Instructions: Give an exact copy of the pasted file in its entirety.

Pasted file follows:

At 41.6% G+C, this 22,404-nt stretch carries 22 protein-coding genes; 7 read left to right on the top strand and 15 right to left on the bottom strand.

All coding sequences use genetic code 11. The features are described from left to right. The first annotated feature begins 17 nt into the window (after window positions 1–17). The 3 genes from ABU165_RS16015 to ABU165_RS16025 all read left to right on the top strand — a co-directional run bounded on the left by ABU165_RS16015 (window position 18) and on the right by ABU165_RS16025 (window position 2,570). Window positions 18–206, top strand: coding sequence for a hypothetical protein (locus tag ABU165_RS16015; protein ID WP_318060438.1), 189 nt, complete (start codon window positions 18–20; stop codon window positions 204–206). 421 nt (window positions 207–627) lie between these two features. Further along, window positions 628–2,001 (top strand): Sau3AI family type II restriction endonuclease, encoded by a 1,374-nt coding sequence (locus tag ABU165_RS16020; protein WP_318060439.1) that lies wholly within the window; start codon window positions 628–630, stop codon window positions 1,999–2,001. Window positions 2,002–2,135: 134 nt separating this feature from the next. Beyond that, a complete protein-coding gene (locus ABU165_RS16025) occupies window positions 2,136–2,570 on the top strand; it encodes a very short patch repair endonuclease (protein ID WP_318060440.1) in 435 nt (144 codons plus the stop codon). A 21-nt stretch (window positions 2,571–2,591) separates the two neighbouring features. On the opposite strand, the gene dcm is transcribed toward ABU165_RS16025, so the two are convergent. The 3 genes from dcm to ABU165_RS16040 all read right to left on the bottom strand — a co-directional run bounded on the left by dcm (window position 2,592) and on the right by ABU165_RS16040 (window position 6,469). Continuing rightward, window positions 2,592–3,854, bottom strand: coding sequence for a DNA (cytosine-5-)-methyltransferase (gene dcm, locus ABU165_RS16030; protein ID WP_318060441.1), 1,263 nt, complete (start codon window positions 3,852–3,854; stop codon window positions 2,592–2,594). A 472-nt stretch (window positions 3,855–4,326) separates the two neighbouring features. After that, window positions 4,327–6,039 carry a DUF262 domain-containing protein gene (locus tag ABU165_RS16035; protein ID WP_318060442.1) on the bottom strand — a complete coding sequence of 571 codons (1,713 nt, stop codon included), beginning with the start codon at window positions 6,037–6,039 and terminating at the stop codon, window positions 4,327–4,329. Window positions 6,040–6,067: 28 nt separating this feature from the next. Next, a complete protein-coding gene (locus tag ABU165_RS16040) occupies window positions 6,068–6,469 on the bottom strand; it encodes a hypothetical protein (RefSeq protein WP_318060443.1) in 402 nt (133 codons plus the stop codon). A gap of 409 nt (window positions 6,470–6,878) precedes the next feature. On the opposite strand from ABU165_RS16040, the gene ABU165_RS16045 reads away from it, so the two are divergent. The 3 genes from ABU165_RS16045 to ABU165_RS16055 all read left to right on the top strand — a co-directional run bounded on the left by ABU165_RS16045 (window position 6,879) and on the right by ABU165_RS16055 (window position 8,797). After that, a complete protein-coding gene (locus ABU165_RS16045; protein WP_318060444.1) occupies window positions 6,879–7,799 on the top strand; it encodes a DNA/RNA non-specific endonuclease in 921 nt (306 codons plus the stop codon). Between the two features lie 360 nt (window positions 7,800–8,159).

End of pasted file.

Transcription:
At 41.6% G+C, this 22,404-nt stretch carries 22 protein-coding genes; 7 read left to right on the top strand and 15 right to left on the bottom strand.

All coding sequences use genetic code 11. The features are described from left to right. The first annotated feature begins 17 nt into the window (after window positions 1–17). The 3 genes from ABU165_RS16015 to ABU165_RS16025 all read left to right on the top strand — a co-directional run bounded on the left by ABU165_RS16015 (window position 18) and on the right by ABU165_RS16025 (window position 2,570). Window positions 18–206, top strand: coding sequence for a hypothetical protein (locus tag ABU165_RS16015; protein ID WP_318060438.1), 189 nt, complete (start codon window positions 18–20; stop codon window positions 204–206). 421 nt (window positions 207–627) lie between these two features. Further along, window positions 628–2,001 (top strand): Sau3AI family type II restriction endonuclease, encoded by a 1,374-nt coding sequence (locus tag ABU165_RS16020; protein WP_318060439.1) that lies wholly within the window; start codon window positions 628–630, stop codon window positions 1,999–2,001. Window positions 2,002–2,135: 134 nt separating this feature from the next. Beyond that, a complete protein-coding gene (locus ABU165_RS16025) occupies window positions 2,136–2,570 on the top strand; it encodes a very short patch repair endonuclease (protein ID WP_318060440.1) in 435 nt (144 codons plus the stop codon). A 21-nt stretch (window positions 2,571–2,591) separates the two neighbouring features. On the opposite strand, the gene dcm is transcribed toward ABU165_RS16025, so the two are convergent. The 3 genes from dcm to ABU165_RS16040 all read right to left on the bottom strand — a co-directional run bounded on the left by dcm (window position 2,592) and on the right by ABU165_RS16040 (window position 6,469). Continuing rightward, window positions 2,592–3,854, bottom strand: coding sequence for a DNA (cytosine-5-)-methyltransferase (gene dcm, locus ABU165_RS16030; protein ID WP_318060441.1), 1,263 nt, complete (start codon window positions 3,852–3,854; stop codon window positions 2,592–2,594). A 472-nt stretch (window positions 3,855–4,326) separates the two neighbouring features. After that, window positions 4,327–6,039 carry a DUF262 domain-containing protein gene (locus tag ABU165_RS16035; protein ID WP_318060442.1) on the bottom strand — a complete coding sequence of 571 codons (1,713 nt, stop codon included), beginning with the start codon at window positions 6,037–6,039 and terminating at the stop codon, window positions 4,327–4,329. Window positions 6,040–6,067: 28 nt separating this feature from the next. Next, a complete protein-coding gene (locus tag ABU165_RS16040) occupies window positions 6,068–6,469 on the bottom strand; it encodes a hypothetical protein (RefSeq protein WP_318060443.1) in 402 nt (133 codons plus the stop codon). A gap of 409 nt (window positions 6,470–6,878) precedes the next feature. On the opposite strand from ABU165_RS16040, the gene ABU165_RS16045 reads away from it, so the two are divergent. The 3 genes from ABU165_RS16045 to ABU165_RS16055 all read left to right on the top strand — a co-directional run bounded on the left by ABU165_RS16045 (window position 6,879) and on the right by ABU165_RS16055 (window position 8,797). After that, a complete protein-coding gene (locus ABU165_RS16045; protein WP_318060444.1) occupies window positions 6,879–7,799 on the top strand; it encodes a DNA/RNA non-specific endonuclease in 921 nt (306 codons plus the stop codon). Between the two features lie 360 nt (window positions 7,800–8,159).